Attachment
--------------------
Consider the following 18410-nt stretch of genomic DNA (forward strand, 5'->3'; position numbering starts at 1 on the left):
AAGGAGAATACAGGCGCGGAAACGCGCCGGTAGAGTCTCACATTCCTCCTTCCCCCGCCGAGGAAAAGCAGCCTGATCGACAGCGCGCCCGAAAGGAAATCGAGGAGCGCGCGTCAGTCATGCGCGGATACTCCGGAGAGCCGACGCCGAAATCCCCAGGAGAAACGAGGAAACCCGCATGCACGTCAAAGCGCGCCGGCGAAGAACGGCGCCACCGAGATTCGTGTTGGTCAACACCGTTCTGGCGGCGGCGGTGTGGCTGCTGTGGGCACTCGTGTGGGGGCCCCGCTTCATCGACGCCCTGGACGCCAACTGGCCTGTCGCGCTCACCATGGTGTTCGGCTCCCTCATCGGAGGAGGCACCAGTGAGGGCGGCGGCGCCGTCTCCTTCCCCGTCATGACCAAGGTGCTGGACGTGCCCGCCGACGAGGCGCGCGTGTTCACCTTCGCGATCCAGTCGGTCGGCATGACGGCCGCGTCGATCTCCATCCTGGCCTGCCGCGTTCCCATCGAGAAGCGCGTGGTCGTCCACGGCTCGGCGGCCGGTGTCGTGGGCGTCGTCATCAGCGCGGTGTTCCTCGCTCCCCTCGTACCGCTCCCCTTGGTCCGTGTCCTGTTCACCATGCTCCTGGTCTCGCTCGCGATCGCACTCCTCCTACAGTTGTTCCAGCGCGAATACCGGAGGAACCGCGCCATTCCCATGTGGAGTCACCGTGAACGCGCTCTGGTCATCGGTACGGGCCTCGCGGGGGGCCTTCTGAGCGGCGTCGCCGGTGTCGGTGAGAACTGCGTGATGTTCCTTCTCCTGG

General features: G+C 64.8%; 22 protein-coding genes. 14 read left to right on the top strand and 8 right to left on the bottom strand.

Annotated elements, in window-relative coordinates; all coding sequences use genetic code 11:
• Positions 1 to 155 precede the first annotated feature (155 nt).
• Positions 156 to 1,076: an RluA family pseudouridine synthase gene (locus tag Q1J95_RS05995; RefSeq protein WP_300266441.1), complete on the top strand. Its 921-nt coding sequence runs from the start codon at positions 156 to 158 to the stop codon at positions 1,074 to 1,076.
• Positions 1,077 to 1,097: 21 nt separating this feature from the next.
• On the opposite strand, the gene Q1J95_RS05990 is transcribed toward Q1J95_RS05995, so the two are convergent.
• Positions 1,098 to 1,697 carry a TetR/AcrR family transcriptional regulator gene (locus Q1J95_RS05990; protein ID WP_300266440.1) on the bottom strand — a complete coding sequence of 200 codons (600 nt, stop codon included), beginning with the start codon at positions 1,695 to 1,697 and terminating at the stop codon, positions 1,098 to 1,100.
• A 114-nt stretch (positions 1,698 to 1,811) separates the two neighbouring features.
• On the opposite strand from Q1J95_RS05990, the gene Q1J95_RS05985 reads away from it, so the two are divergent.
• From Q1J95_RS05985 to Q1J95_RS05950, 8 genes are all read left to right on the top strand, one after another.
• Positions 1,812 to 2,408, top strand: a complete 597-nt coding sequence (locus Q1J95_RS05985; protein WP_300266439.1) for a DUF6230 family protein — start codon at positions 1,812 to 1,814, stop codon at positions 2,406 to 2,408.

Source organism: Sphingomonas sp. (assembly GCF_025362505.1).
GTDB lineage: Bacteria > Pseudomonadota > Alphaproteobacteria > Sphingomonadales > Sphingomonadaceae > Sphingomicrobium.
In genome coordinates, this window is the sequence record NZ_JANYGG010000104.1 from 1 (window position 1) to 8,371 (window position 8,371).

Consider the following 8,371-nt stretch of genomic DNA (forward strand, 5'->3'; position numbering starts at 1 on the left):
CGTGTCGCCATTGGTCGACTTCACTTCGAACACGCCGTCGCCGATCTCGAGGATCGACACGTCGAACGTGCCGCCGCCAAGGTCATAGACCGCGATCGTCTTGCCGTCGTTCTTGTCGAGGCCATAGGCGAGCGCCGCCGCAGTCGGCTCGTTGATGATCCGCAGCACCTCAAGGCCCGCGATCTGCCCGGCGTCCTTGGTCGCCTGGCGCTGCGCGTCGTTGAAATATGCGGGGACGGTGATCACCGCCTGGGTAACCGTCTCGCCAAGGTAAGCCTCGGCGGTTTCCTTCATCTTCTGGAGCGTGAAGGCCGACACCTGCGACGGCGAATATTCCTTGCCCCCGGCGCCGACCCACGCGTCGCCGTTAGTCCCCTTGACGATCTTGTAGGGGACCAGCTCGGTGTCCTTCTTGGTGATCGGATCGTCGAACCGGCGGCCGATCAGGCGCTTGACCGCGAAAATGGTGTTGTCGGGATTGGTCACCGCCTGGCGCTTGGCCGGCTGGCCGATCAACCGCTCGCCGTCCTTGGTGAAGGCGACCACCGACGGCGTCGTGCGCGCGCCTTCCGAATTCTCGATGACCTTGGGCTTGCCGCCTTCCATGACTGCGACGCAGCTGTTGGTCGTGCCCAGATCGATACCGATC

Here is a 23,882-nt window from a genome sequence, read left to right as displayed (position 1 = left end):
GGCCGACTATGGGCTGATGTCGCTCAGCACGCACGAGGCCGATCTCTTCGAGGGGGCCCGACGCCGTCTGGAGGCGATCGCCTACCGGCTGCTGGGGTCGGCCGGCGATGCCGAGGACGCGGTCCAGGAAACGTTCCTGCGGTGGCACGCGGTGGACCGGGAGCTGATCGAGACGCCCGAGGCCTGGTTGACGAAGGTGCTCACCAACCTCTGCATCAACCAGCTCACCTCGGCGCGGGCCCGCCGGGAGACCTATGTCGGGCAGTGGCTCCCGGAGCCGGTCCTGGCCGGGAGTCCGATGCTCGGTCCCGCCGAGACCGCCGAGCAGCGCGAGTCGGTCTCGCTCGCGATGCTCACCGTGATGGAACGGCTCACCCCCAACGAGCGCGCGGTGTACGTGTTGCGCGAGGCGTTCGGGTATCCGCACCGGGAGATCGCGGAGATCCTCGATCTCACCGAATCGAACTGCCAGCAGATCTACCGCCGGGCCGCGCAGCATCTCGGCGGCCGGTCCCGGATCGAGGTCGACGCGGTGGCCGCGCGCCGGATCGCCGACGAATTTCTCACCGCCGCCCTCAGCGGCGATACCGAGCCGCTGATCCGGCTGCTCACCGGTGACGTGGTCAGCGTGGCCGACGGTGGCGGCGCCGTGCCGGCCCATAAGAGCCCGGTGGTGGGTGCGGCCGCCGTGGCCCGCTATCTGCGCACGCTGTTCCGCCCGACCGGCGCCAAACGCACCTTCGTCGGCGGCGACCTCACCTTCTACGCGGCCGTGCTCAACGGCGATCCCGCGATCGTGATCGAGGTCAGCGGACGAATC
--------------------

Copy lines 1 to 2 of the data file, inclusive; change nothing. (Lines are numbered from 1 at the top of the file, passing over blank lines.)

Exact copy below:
Consider the following 18410-nt stretch of genomic DNA (forward strand, 5'->3'; position numbering starts at 1 on the left):
AAGGAGAATACAGGCGCGGAAACGCGCCGGTAGAGTCTCACATTCCTCCTTCCCCCGCCGAGGAAAAGCAGCCTGATCGACAGCGCGCCCGAAAGGAAATCGAGGAGCGCGCGTCAGTCATGCGCGGATACTCCGGAGAGCCGACGCCGAAATCCCCAGGAGAAACGAGGAAACCCGCATGCACGTCAAAGCGCGCCGGCGAAGAACGGCGCCACCGAGATTCGTGTTGGTCAACACCGTTCTGGCGGCGGCGGTGTGGCTGCTGTGGGCACTCGTGTGGGGGCCCCGCTTCATCGACGCCCTGGACGCCAACTGGCCTGTCGCGCTCACCATGGTGTTCGGCTCCCTCATCGGAGGAGGCACCAGTGAGGGCGGCGGCGCCGTCTCCTTCCCCGTCATGACCAAGGTGCTGGACGTGCCCGCCGACGAGGCGCGCGTGTTCACCTTCGCGATCCAGTCGGTCGGCATGACGGCCGCGTCGATCTCCATCCTGGCCTGCCGCGTTCCCATCGAGAAGCGCGTGGTCGTCCACGGCTCGGCGGCCGGTGTCGTGGGCGTCGTCATCAGCGCGGTGTTCCTCGCTCCCCTCGTACCGCTCCCCTTGGTCCGTGTCCTGTTCACCATGCTCCTGGTCTCGCTCGCGATCGCACTCCTCCTACAGTTGTTCCAGCGCGAATACCGGAGGAACCGCGCCATTCCCATGTGGAGTCACCGTGAACGCGCTCTGGTCATCGGTACGGGCCTCGCGGGGGGCCTTCTGAGCGGCGTCGCCGGTGTCGGTGAGAACTGCGTGATGTTCCTTCTCCTGG